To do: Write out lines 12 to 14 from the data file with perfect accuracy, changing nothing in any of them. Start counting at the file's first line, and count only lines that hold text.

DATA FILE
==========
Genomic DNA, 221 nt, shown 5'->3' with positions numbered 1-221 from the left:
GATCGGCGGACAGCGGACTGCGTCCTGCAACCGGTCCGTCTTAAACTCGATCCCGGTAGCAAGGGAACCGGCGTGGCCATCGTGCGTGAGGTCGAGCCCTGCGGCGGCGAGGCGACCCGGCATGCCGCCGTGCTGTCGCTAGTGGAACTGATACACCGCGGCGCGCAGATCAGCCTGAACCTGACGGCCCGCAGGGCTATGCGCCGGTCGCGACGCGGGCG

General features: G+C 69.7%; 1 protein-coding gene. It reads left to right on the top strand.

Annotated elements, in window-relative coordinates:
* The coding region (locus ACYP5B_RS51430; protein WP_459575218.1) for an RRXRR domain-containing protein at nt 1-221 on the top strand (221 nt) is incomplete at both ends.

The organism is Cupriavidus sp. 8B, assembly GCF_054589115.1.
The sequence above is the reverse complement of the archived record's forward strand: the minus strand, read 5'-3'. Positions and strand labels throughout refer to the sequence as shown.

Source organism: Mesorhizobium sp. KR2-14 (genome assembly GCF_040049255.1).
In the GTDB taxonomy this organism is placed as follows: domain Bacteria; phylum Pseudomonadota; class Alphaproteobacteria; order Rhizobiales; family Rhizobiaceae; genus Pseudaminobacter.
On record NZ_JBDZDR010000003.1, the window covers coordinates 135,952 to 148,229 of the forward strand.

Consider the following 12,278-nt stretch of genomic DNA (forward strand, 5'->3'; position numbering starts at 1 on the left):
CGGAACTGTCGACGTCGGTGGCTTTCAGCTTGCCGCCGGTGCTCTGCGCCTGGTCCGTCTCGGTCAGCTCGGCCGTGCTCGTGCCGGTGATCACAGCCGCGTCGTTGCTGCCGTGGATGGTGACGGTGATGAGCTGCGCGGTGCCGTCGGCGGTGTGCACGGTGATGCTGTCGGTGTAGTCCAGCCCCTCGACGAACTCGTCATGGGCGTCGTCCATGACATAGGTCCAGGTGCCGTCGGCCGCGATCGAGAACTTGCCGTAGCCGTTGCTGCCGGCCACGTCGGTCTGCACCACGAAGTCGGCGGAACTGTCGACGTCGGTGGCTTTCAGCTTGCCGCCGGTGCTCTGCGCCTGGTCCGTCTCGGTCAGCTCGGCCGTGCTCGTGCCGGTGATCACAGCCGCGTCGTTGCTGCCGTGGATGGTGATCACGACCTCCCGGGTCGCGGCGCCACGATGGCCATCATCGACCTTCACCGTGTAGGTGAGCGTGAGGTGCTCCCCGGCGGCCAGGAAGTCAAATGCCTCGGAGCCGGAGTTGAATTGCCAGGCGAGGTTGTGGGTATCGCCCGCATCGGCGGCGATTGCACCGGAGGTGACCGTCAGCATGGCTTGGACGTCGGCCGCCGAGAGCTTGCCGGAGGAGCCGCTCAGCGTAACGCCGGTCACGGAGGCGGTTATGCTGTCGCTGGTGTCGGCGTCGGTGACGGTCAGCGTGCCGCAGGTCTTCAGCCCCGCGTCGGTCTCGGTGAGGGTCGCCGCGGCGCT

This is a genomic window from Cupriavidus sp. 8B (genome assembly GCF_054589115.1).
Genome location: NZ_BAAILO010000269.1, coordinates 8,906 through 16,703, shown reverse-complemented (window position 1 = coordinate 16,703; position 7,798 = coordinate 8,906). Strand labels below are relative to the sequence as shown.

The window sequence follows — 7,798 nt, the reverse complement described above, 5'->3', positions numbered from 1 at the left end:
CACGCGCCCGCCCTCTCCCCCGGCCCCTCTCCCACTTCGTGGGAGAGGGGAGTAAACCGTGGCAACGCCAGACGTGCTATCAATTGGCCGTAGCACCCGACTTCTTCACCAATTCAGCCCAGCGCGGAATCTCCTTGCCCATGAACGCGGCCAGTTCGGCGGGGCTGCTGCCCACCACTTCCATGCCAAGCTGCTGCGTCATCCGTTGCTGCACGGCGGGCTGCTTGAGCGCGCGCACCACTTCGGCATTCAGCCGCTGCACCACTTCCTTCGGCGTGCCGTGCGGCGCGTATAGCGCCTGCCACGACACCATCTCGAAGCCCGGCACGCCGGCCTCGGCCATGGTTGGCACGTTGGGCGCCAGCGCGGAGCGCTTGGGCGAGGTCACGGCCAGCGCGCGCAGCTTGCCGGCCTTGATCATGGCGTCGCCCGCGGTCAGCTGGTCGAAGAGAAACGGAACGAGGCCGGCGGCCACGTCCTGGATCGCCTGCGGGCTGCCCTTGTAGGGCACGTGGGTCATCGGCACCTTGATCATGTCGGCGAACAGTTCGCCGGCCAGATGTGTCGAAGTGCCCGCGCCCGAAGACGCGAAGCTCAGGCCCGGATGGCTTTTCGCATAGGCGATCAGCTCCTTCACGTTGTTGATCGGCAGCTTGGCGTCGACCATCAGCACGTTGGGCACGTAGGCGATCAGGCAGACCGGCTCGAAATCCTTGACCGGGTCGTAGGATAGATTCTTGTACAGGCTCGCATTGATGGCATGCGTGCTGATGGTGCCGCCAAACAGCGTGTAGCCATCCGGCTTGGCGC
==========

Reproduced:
CGGAACTGTCGACGTCGGTGGCTTTCAGCTTGCCGCCGGTGCTCTGCGCCTGGTCCGTCTCGGTCAGCTCGGCCGTGCTCGTGCCGGTGATCACAGCCGCGTCGTTGCTGCCGTGGATGGTGACGGTGATGAGCTGCGCGGTGCCGTCGGCGGTGTGCACGGTGATGCTGTCGGTGTAGTCCAGCCCCTCGACGAACTCGTCATGGGCGTCGTCCATGACATAGGTCCAGGTGCCGTCGGCCGCGATCGAGAACTTGCCGTAGCCGTTGCTGCCGGCCACGTCGGTCTGCACCACGAAGTCGGCGGAACTGTCGACGTCGGTGGCTTTCAGCTTGCCGCCGGTGCTCTGCGCCTGGTCCGTCTCGGTCAGCTCGGCCGTGCTCGTGCCGGTGATCACAGCCGCGTCGTTGCTGCCGTGGATGGTGATCACGACCTCCCGGGTCGCGGCGCCACGATGGCCATCATCGACCTTCACCGTGTAGGTGAGCGTGAGGTGCTCCCCGGCGGCCAGGAAGTCAAATGCCTCGGAGCCGGAGTTGAATTGCCAGGCGAGGTTGTGGGTATCGCCCGCATCGGCGGCGATTGCACCGGAGGTGACCGTCAGCATGGCTTGGACGTCGGCCGCCGAGAGCTTGCCGGAGGAGCCGCTCAGCGTAACGCCGGTCACGGAGGCGGTTATGCTGTCGCTGGTGTCGGCGTCGGTGACGGTCAGCGTGCCGCAGGTCTTCAGCCCCGCGTCGGTCTCGGTGAGGGTCGCCGCGGCGCT

This is a genomic window from Cupriavidus sp. 8B (genome assembly GCF_054589115.1).
Genome location: NZ_BAAILO010000269.1, coordinates 8,906 through 16,703, shown reverse-complemented (window position 1 = coordinate 16,703; position 7,798 = coordinate 8,906). Strand labels below are relative to the sequence as shown.